While some may say it's cheating, it is not that much easier than digging (my arms have never ached this much) but it certainly makes things quicker and that suits us! The only question that remains is why did we not get one earlier? The longer days have meant being able to sow seeds after work and couple of days of sunshine at the weekend really boosted our morale. But nothing is quite as exciting as when things start to grow. I had a similar 'brick wall' experience as with the artichokes, but with the bleeding heart this year.
 
 
The work over the last couple of weeks has made the allotment look better than ever before and it's a good starting point for this season to carry on with sowing seeds, planting seedlings, maintaining the tidy state of it and continuing with our building projects. As a result, the allotment has once again become the oasis of calm, our sanctuary of happiness and most of all, one pretty nice place to grow vegetables and spend time in. We are back on track.
 
Gooseberry plant
 
Mrs V x

15 March 2014

Dried Borlotti Beans

A reader asked me last week what happened with the borlotti beans. Oh yes, the borlotti beans. I have to admit, I have completely forgotten to cook with them or write about them. Not to worry though, they are safe and sound, dried in a jar and have not gone to waste.
 
 
 
 
With drying the beans, I did what I most often do: went with the flow. I left the pods on the vine picking them as they started to turn to dark purple in colour meaning they had started to dry out. I placed them to the basket in the picture and left the basket to a cool, dry and airy place for couple of months. The pods had dried out nicely with the beans rattling inside, however, the pods had started to turn quite yellowish brown which worried me slightly. I started to pop the beans out the pods and turns out the beans seemed absolutely fine. Now they are waiting to be cooked in a jar. Italian bean stew at the weekend, maybe?
 
 
Have you grown your own borlotti beans? How do you like to cook these cool looking beans? If you have any good recipes, please share in the comments!

Mrs V x

9 March 2014

Diggers

Today, there was little bit of this
 
 
followed by this
 
 
and it was repeated multiple times.
In sunshine!
 
Results: 3 of 14 beds dug over, loganberry moved from the berry border to live next to the shed for support reasons and the bleeding heart was planted to a sunny position.
 
 
Mrs V x

4 March 2014

Sherlock Gnomes

From plans to actions- Mr V spent his day off on purchasing seed potatoes, picking up some manure for the rhubarb and having a small bonfire at the allotment. The whole time he felt like someone was watching him.. until he spotted a pointy red hat from the corner of his eye. It could only be one thing- our plot is no longer a place where only the hooligans grow, but a home to a gnome. Sherlock Gnomes will be looking after the plot when we're not there. I have a feeling he will have many tales to tell.


Mrs V x

2 March 2014

Start of the season

Having had to listen to months of endless rain I suddenly realised it's March. March! And we haven't started the new season- not even one bed has been dug over. Needless to say, the rain has hold us back and we are well behind compared to previous years. Despite the fact that it is pouring down as I type, I decided today would be the time to look into the future and to start the new season. I dug out the draft plans made in November, reviewed them with Mr V and draw up a list of seeds we need to purchase.


There won't be that many changes to the vegetable varieties we grew last year, but of course, there will be a few new additions; fennel, rainbow beets and peas. Well, we did grow peas last year, but they failed completely due to lack of support structure. Also, this will be the first year we (hopefully) get to taste our own artichokes. Quite excitingly, the new pumpkin variety we will be growing is Turk's Turban. They look wicked and will be adding colour to the pumpkin choir of Crown Princes, Charmants and Hooligans. We also got some unusual seeds as a present, which will add some excitement to the vegetable growing but more about them later.


The vegetables which didn't make it to this years growing list include first early potatoes and green French beans; first earlies due to the current weather and the fact we adore second early Charlottes which will get double the growing space than last year and green French beans due to the fact that the purple ones won the bean growing competition with producing the heaviest and tastiest crop last year. There won't be garlic or broad beans this year either; doubt nothing would have come out of them had they been planted in November.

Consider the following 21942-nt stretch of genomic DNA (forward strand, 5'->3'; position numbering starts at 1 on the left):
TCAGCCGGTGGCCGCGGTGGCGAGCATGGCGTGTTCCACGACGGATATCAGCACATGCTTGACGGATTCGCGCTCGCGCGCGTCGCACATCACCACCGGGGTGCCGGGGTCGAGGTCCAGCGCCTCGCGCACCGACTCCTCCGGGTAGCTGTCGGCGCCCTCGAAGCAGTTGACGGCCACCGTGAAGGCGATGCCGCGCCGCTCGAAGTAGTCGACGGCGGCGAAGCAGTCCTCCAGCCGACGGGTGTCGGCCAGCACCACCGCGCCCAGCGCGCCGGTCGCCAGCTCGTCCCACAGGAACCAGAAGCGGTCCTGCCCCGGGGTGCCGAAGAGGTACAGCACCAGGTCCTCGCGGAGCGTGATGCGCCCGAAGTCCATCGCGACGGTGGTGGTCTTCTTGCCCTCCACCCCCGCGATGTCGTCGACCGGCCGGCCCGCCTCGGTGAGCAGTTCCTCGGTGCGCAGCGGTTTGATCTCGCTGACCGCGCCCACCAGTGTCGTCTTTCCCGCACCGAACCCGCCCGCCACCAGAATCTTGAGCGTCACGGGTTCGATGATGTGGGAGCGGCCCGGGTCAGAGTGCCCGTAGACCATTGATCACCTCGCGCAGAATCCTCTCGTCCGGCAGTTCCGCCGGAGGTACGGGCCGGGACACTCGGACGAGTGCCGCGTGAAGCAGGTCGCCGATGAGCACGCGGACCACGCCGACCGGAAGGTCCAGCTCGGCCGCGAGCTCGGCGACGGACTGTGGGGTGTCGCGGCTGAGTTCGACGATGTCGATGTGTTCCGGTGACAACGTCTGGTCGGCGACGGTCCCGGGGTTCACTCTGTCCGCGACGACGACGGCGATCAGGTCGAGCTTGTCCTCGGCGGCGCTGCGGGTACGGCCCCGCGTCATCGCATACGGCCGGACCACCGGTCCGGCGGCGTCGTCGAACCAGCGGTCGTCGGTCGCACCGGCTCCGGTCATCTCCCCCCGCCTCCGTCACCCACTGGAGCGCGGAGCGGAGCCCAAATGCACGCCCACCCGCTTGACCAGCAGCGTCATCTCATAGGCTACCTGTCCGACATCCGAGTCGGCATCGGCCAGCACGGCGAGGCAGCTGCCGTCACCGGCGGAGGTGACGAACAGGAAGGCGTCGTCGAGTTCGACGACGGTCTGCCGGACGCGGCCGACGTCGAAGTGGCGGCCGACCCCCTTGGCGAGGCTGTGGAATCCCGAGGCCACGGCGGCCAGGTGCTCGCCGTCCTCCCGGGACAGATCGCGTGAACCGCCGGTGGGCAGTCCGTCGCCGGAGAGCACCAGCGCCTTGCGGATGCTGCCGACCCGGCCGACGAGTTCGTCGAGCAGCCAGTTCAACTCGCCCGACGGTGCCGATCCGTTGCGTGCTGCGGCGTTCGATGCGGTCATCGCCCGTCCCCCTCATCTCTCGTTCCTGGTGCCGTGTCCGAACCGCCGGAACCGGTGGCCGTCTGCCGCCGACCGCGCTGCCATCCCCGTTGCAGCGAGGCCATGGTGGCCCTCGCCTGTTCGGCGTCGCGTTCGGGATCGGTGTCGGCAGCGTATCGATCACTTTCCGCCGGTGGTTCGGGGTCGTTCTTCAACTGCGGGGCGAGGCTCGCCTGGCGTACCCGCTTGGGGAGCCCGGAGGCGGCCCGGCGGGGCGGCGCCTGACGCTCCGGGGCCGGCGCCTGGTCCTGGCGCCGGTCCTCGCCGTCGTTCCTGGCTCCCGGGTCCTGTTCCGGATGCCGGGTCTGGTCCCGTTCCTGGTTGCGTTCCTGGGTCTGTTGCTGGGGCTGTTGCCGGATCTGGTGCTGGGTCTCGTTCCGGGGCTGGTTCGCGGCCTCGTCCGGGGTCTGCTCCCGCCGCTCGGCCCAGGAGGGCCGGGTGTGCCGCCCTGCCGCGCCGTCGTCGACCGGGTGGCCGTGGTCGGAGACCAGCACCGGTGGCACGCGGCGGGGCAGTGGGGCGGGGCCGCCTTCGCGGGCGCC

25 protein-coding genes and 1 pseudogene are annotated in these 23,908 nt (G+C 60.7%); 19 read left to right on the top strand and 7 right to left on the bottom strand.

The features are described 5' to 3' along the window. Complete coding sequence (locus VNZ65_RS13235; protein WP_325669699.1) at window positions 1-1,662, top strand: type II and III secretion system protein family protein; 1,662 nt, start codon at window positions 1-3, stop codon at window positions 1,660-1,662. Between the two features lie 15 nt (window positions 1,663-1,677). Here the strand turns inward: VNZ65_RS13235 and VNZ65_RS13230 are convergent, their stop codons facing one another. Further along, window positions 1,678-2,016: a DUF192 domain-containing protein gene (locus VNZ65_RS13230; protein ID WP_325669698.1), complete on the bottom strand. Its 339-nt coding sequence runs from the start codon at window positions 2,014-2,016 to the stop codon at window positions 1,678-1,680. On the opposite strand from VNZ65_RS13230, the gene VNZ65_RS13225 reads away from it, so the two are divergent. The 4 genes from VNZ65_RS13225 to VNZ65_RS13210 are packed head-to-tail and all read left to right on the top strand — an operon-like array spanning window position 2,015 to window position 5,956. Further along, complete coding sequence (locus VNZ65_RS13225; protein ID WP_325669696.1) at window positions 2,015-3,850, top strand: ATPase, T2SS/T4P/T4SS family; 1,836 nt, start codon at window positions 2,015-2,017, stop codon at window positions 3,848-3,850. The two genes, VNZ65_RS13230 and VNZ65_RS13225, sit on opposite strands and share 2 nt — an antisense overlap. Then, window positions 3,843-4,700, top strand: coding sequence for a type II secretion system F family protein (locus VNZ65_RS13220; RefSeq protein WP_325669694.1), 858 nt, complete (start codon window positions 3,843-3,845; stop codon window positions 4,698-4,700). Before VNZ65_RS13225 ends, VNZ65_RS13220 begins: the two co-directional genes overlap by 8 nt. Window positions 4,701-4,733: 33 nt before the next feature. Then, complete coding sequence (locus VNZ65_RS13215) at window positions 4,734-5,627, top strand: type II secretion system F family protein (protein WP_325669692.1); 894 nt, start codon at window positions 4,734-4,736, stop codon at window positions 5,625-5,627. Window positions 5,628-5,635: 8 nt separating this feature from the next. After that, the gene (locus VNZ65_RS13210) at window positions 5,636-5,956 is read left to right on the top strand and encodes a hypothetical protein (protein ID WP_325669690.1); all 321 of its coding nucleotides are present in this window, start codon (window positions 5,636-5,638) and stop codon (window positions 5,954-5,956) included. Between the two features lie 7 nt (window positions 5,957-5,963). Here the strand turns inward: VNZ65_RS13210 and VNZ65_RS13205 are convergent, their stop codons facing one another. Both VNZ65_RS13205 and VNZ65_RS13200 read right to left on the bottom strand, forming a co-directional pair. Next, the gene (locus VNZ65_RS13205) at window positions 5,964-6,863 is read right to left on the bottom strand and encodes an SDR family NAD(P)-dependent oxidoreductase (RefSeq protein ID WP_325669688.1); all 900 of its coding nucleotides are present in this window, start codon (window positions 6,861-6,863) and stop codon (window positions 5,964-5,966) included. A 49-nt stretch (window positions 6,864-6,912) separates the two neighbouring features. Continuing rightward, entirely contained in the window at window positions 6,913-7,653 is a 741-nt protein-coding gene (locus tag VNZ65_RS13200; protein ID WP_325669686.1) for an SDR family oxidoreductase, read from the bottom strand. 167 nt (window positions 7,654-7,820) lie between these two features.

There are some building projects on the horizon too; the plan is to build a new compost bin and a new back fence from old pallets, a support structure for the loganberries and peas have to be put together (although recently I thought I may try using branches from the apple tree for the peas) and the herb haven will experience a revamp.


Something strange has happened to me over winter; previously I have only concentrated on growing vegetables with having a few flower plants here and there to attract bees to the plot, whereas recently I notice myself adoring pictures of stunning flowers, planning where I could have them at the allotment, maybe there should be an area for some cut flowers too.. Feeling all exited I even picked up a bleeding heart tuber (Dicentra Septabilis) today. Watch this space.

Oh yes, and after having a few drinks in Bruges at the weekend we thought we'd get a new little mascot for the allotment: I present you the Gnome.


Now, if only the rain would stop..

Mrs V x

(Photos from previous years and Bleeding hearts from Gran's garden)

18 February 2014

Checking up on the allotment

After the terrible flooding and horrendous winter storms in UK made the international news, many of our friends in Europe have expressed concern over how our allotment is doing in the horrific weather. I’ve found this very sweet. The allotment has been very little on our mind, certainly not a worry while considering the bigger picture. However, when the sun (!)  came out on Saturday, we thought we would pop over there to inspect the damage. And all was pretty good over there.
 
 
Surprisingly, the shed was still there. (Unfortunately as I was sort of hoping to get a new shed hehe).
 
 
We must have done quite a good job with attaching the ground cover fabrics on the (what was) courgette and butternut squash bed last spring as the high winds had not made any difference to it.

 
The ground cover fabrics had flown here and there on the other beds though, although the pools of water had assisted in them not flying away.
I'm planning on using these branches pruned from the apple tree as growing support for peas this year- could it work?
 
Seeing something growing in an otherwise very bare allotment always makes me happy; the warm weather has fooled  the artichoke into growing early.  

 
And it wasn't the only thing showing signs of life; check out the rhubarb!
 
 
Mrs V x